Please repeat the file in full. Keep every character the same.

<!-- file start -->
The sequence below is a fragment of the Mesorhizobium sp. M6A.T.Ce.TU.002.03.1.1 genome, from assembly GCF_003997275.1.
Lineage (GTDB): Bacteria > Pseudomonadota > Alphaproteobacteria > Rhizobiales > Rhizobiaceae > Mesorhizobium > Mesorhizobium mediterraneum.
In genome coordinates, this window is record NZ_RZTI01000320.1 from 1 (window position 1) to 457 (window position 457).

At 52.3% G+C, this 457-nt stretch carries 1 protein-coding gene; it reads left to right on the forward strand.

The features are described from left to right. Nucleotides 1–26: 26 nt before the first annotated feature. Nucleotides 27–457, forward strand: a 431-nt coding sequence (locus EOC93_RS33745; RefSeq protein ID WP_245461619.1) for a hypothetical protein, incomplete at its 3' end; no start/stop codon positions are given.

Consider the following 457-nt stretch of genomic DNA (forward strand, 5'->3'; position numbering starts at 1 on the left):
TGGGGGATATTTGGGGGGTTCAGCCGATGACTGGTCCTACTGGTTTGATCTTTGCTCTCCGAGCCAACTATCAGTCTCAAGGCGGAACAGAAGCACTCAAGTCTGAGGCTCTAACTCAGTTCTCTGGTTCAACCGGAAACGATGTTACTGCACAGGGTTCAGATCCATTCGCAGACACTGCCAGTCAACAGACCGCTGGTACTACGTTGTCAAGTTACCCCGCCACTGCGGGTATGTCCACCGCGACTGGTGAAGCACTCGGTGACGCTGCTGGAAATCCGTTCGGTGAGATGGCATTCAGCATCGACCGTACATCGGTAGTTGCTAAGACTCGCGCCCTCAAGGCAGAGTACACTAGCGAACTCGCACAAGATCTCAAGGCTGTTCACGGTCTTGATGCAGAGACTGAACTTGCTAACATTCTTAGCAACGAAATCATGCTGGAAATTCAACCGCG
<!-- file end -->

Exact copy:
The sequence below is a fragment of the Mesorhizobium sp. M6A.T.Ce.TU.002.03.1.1 genome, from assembly GCF_003997275.1.
Lineage (GTDB): Bacteria > Pseudomonadota > Alphaproteobacteria > Rhizobiales > Rhizobiaceae > Mesorhizobium > Mesorhizobium mediterraneum.
In genome coordinates, this window is record NZ_RZTI01000320.1 from 1 (window position 1) to 457 (window position 457).

At 52.3% G+C, this 457-nt stretch carries 1 protein-coding gene; it reads left to right on the forward strand.

The features are described from left to right. Nucleotides 1–26: 26 nt before the first annotated feature. Nucleotides 27–457, forward strand: a 431-nt coding sequence (locus EOC93_RS33745; RefSeq protein ID WP_245461619.1) for a hypothetical protein, incomplete at its 3' end; no start/stop codon positions are given.

Consider the following 457-nt stretch of genomic DNA (forward strand, 5'->3'; position numbering starts at 1 on the left):
TGGGGGATATTTGGGGGGTTCAGCCGATGACTGGTCCTACTGGTTTGATCTTTGCTCTCCGAGCCAACTATCAGTCTCAAGGCGGAACAGAAGCACTCAAGTCTGAGGCTCTAACTCAGTTCTCTGGTTCAACCGGAAACGATGTTACTGCACAGGGTTCAGATCCATTCGCAGACACTGCCAGTCAACAGACCGCTGGTACTACGTTGTCAAGTTACCCCGCCACTGCGGGTATGTCCACCGCGACTGGTGAAGCACTCGGTGACGCTGCTGGAAATCCGTTCGGTGAGATGGCATTCAGCATCGACCGTACATCGGTAGTTGCTAAGACTCGCGCCCTCAAGGCAGAGTACACTAGCGAACTCGCACAAGATCTCAAGGCTGTTCACGGTCTTGATGCAGAGACTGAACTTGCTAACATTCTTAGCAACGAAATCATGCTGGAAATTCAACCGCG